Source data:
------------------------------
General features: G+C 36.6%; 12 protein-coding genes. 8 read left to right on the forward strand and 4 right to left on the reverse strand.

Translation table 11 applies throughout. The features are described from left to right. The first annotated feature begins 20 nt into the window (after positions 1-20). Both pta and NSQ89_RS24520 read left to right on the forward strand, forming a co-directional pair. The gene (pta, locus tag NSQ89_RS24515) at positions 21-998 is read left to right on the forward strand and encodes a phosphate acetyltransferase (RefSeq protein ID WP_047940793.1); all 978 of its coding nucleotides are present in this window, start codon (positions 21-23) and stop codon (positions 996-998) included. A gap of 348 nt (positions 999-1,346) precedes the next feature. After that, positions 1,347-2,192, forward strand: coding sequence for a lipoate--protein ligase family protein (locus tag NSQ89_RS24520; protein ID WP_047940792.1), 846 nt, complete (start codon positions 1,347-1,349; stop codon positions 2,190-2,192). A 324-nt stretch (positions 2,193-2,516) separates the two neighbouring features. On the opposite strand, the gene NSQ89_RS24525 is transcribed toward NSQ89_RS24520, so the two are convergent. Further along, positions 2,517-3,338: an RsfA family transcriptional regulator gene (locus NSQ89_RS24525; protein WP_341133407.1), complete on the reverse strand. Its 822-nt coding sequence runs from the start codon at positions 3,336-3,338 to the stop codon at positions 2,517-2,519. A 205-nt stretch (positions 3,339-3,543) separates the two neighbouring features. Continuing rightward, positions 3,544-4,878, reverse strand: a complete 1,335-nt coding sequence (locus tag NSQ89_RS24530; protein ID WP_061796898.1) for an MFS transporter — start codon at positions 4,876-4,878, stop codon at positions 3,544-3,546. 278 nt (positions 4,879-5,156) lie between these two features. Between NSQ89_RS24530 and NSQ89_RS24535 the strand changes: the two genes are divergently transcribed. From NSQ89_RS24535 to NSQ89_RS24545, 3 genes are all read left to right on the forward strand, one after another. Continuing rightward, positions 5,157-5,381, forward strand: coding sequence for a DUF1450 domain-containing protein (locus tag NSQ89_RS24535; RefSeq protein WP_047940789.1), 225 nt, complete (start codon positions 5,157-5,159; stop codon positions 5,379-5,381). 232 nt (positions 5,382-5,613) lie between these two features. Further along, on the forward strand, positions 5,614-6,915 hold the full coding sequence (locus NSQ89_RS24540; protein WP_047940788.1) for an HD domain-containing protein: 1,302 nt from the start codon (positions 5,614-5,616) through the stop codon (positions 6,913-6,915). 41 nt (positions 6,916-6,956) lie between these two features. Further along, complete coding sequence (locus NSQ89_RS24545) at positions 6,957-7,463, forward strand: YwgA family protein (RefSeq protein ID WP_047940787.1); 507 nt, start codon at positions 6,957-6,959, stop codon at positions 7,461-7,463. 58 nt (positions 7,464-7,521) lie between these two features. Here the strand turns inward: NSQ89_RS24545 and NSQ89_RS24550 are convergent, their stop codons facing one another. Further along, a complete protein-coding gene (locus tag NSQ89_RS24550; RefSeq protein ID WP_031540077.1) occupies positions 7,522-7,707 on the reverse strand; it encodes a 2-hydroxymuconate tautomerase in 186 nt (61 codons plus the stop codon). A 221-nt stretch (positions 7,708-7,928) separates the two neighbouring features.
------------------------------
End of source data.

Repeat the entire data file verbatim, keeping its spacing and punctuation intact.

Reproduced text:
General features: G+C 36.6%; 12 protein-coding genes. 8 read left to right on the forward strand and 4 right to left on the reverse strand.

Translation table 11 applies throughout. The features are described from left to right. The first annotated feature begins 20 nt into the window (after positions 1-20). Both pta and NSQ89_RS24520 read left to right on the forward strand, forming a co-directional pair. The gene (pta, locus tag NSQ89_RS24515) at positions 21-998 is read left to right on the forward strand and encodes a phosphate acetyltransferase (RefSeq protein ID WP_047940793.1); all 978 of its coding nucleotides are present in this window, start codon (positions 21-23) and stop codon (positions 996-998) included. A gap of 348 nt (positions 999-1,346) precedes the next feature. After that, positions 1,347-2,192, forward strand: coding sequence for a lipoate--protein ligase family protein (locus tag NSQ89_RS24520; protein ID WP_047940792.1), 846 nt, complete (start codon positions 1,347-1,349; stop codon positions 2,190-2,192). A 324-nt stretch (positions 2,193-2,516) separates the two neighbouring features. On the opposite strand, the gene NSQ89_RS24525 is transcribed toward NSQ89_RS24520, so the two are convergent. Further along, positions 2,517-3,338: an RsfA family transcriptional regulator gene (locus NSQ89_RS24525; protein WP_341133407.1), complete on the reverse strand. Its 822-nt coding sequence runs from the start codon at positions 3,336-3,338 to the stop codon at positions 2,517-2,519. A 205-nt stretch (positions 3,339-3,543) separates the two neighbouring features. Continuing rightward, positions 3,544-4,878, reverse strand: a complete 1,335-nt coding sequence (locus tag NSQ89_RS24530; protein ID WP_061796898.1) for an MFS transporter — start codon at positions 4,876-4,878, stop codon at positions 3,544-3,546. 278 nt (positions 4,879-5,156) lie between these two features. Between NSQ89_RS24530 and NSQ89_RS24535 the strand changes: the two genes are divergently transcribed. From NSQ89_RS24535 to NSQ89_RS24545, 3 genes are all read left to right on the forward strand, one after another. Continuing rightward, positions 5,157-5,381, forward strand: coding sequence for a DUF1450 domain-containing protein (locus tag NSQ89_RS24535; RefSeq protein WP_047940789.1), 225 nt, complete (start codon positions 5,157-5,159; stop codon positions 5,379-5,381). 232 nt (positions 5,382-5,613) lie between these two features. Further along, on the forward strand, positions 5,614-6,915 hold the full coding sequence (locus NSQ89_RS24540; protein WP_047940788.1) for an HD domain-containing protein: 1,302 nt from the start codon (positions 5,614-5,616) through the stop codon (positions 6,913-6,915). 41 nt (positions 6,916-6,956) lie between these two features. Further along, complete coding sequence (locus NSQ89_RS24545) at positions 6,957-7,463, forward strand: YwgA family protein (RefSeq protein ID WP_047940787.1); 507 nt, start codon at positions 6,957-6,959, stop codon at positions 7,461-7,463. 58 nt (positions 7,464-7,521) lie between these two features. Here the strand turns inward: NSQ89_RS24545 and NSQ89_RS24550 are convergent, their stop codons facing one another. Further along, a complete protein-coding gene (locus tag NSQ89_RS24550; RefSeq protein ID WP_031540077.1) occupies positions 7,522-7,707 on the reverse strand; it encodes a 2-hydroxymuconate tautomerase in 186 nt (61 codons plus the stop codon). A 221-nt stretch (positions 7,708-7,928) separates the two neighbouring features.